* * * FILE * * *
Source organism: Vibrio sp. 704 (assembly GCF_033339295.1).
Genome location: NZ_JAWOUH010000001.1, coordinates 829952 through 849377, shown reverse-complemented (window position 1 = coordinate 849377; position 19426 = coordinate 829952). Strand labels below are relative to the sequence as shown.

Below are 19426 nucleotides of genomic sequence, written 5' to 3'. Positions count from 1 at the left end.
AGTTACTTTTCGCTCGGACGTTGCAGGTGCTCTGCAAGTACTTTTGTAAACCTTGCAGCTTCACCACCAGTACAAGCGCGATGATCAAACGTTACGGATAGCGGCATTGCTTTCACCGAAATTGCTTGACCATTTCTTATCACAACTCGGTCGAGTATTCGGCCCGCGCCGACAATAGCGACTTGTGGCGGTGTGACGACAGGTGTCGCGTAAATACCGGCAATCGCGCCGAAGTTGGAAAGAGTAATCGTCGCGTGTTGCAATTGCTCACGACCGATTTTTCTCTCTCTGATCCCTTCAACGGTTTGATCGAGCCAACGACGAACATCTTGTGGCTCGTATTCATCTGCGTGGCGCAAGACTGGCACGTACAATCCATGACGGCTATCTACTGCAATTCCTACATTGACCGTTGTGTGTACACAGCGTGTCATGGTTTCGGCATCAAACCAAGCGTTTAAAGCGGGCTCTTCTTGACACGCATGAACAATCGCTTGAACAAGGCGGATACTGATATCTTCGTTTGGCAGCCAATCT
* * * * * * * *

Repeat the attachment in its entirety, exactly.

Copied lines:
Source organism: Vibrio sp. 704 (assembly GCF_033339295.1).
Genome location: NZ_JAWOUH010000001.1, coordinates 829952 through 849377, shown reverse-complemented (window position 1 = coordinate 849377; position 19426 = coordinate 829952). Strand labels below are relative to the sequence as shown.

Below are 19426 nucleotides of genomic sequence, written 5' to 3'. Positions count from 1 at the left end.
AGTTACTTTTCGCTCGGACGTTGCAGGTGCTCTGCAAGTACTTTTGTAAACCTTGCAGCTTCACCACCAGTACAAGCGCGATGATCAAACGTTACGGATAGCGGCATTGCTTTCACCGAAATTGCTTGACCATTTCTTATCACAACTCGGTCGAGTATTCGGCCCGCGCCGACAATAGCGACTTGTGGCGGTGTGACGACAGGTGTCGCGTAAATACCGGCAATCGCGCCGAAGTTGGAAAGAGTAATCGTCGCGTGTTGCAATTGCTCACGACCGATTTTTCTCTCTCTGATCCCTTCAACGGTTTGATCGAGCCAACGACGAACATCTTGTGGCTCGTATTCATCTGCGTGGCGCAAGACTGGCACGTACAATCCATGACGGCTATCTACTGCAATTCCTACATTGACCGTTGTGTGTACACAGCGTGTCATGGTTTCGGCATCAAACCAAGCGTTTAAAGCGGGCTCTTCTTGACACGCATGAACAATCGCTTGAACAAGGCGGATACTGATATCTTCGTTTGGCAGCCAATCT